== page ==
Document Type

Article

Rights

This item is available under a Creative Commons License for non-commercial use only

Publication Details

Biomass and Bioenergy (In Press), doi:10.1016/j.biombioe.2009.05.004. http://www.sciencedirect.com/science?_ob=MImg&_imagekey=B6V22-4WFPPFB-2-1&_cdi=5690&_user=2322584&_orig=search&_coverDate=06%2F05%2F2009&_sk=999999999&view=c&wchp=dGLbVlz-zSkWb&md5=1e75709c86c8cc383b6758a3b0e257e4&ie=/sdarticle.pdf

Abstract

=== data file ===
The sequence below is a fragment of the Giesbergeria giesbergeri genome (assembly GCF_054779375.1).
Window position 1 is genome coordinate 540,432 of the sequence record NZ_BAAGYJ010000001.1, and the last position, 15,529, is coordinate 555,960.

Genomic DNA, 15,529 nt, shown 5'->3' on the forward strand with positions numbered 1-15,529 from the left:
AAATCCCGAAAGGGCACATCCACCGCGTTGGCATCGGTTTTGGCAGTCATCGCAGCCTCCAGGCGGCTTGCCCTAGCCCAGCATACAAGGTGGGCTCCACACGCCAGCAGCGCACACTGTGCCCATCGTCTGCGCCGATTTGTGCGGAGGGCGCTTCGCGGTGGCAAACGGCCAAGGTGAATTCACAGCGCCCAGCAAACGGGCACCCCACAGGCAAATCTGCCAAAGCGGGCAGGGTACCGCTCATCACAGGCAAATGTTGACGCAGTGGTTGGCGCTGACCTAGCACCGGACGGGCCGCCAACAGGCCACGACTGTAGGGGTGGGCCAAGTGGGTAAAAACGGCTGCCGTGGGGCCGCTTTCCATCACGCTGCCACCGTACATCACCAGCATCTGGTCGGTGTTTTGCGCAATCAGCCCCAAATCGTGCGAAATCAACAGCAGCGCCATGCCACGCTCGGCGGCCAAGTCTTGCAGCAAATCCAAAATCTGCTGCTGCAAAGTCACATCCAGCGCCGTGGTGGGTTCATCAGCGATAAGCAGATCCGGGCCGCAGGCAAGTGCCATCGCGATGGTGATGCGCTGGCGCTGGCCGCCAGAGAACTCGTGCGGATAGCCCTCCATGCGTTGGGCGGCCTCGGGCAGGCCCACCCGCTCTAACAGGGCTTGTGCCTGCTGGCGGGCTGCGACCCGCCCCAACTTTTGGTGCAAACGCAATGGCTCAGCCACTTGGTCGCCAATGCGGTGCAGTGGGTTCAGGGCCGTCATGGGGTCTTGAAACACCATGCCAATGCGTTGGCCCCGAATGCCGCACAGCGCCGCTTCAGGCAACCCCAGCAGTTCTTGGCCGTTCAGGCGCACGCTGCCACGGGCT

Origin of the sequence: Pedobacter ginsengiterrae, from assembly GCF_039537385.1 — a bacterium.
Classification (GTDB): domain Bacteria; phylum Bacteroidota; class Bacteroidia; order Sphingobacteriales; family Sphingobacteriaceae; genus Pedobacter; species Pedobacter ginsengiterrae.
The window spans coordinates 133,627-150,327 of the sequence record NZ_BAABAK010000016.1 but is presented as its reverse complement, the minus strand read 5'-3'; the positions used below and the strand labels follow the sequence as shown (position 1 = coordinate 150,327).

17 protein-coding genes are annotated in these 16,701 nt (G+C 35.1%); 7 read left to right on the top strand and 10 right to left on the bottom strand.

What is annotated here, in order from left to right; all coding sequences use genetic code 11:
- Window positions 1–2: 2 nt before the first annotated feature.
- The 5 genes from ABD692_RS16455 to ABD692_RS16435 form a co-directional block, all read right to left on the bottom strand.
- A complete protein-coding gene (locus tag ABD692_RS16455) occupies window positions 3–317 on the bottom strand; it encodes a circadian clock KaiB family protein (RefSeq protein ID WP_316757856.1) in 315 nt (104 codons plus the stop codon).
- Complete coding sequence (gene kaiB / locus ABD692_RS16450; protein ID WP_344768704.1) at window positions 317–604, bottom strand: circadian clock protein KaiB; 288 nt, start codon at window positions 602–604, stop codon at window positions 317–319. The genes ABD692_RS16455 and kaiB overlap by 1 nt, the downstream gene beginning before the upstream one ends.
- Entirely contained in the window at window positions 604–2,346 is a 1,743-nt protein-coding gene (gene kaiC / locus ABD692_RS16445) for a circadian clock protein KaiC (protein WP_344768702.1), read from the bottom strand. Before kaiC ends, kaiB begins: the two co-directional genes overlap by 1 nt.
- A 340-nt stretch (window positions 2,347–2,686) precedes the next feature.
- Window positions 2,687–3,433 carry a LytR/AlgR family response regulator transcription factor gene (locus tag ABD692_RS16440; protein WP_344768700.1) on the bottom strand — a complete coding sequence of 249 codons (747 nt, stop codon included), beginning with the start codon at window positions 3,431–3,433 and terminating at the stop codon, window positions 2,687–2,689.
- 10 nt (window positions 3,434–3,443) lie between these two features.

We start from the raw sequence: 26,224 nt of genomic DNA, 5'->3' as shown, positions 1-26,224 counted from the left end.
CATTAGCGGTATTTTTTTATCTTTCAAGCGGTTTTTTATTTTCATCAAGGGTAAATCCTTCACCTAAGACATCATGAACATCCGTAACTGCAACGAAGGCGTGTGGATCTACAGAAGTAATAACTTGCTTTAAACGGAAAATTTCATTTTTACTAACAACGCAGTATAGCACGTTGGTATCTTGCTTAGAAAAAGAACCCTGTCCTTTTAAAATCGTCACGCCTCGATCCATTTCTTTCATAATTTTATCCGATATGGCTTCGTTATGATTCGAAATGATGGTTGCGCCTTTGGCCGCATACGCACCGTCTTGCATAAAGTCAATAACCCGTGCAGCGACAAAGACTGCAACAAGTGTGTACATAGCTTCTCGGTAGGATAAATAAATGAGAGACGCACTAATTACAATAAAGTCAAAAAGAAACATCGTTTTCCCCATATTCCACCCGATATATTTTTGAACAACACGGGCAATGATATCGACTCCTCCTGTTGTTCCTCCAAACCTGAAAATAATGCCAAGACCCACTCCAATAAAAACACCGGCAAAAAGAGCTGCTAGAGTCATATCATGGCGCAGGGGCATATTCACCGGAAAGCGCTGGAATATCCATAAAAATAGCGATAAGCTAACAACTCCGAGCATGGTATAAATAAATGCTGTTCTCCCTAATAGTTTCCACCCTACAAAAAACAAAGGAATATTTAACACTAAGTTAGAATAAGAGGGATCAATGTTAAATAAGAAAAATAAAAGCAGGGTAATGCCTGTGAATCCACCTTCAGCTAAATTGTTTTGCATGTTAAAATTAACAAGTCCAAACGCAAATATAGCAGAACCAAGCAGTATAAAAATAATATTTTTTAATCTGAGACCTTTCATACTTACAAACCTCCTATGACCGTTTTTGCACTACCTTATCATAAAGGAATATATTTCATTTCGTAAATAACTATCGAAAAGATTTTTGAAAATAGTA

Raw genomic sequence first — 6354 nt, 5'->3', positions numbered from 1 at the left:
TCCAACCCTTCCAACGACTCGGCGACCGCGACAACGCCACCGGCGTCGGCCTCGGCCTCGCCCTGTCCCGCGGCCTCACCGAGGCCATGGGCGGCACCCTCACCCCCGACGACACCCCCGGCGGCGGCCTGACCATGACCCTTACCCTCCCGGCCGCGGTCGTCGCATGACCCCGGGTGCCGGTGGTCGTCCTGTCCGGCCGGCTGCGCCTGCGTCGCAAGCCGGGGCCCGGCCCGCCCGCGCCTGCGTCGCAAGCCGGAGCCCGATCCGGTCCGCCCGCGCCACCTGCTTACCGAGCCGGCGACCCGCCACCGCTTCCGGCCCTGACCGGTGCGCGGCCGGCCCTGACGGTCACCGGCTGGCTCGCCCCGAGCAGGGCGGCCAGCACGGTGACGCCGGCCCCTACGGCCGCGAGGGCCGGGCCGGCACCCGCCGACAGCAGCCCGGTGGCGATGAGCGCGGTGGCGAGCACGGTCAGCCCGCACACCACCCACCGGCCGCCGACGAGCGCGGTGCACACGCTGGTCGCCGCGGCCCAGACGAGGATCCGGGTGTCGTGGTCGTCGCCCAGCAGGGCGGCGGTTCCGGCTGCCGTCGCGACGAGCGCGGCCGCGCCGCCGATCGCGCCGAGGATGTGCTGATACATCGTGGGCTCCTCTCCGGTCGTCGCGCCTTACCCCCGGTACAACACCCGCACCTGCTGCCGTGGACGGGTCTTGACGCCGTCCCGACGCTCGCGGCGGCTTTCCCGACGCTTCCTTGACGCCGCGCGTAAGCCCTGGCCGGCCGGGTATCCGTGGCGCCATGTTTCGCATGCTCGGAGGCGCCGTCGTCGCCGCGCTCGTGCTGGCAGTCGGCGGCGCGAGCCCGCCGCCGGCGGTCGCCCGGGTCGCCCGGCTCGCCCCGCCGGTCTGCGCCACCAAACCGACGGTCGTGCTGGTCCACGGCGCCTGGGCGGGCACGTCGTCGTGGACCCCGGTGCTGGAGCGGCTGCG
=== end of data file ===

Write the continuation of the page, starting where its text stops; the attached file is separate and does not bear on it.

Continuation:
In the context of climate change, increasing efficiency and energy security, biomass gasification is likely to play an important role in energy production. Atmospheric circulating fluidised bed (CFB) technology was selected for the current study. The primary objective of this research is to develop a computer simulation model of a CFB biomass gasifier that can accurately predict gasifier performance under various operating conditions. An original model was developed using ASPEN Plus (Advanced System for Process ENgineering Plus). The model is based on Gibbs free energy minimisation. The restricted equilibrium method was used to calibrate the model against experimental data. This was achieved by specifying the temperature approach for the gasification reactions. The model predicts syn-gas composition, process conversion efficiency and syn-gas heating values in good agreement with experimental data from a laboratory rig. Operating parameters were varied over a wide range. Parameters such as equivalence ratio (ER), temperature, air preheating, biomass moisture and steam injection were found to influence product gas (syn-gas) composition, syn-gas heating value, and process conversion efficiency. The results indicate an ER and temperature range over which hydrogen (H2) and carbon monoxide (CO) production is maximised, which in turn ensures a high heating value and cold gas efficiency (CGE). Gas heating value was found to decrease with ER. Air preheating increases H2 and CO production, which increases gas heating value and gasifier CGE. Air preheating is more effective at low ERs. A critical air temperature exists after which additional preheating has little influence. Steam has better reactivity than fuel bound moisture. Increasing moisture degrades gasifier performance therefore the input fuel should be pre-dried. Steam injection should be employed if a H2 rich syn-gas is desired.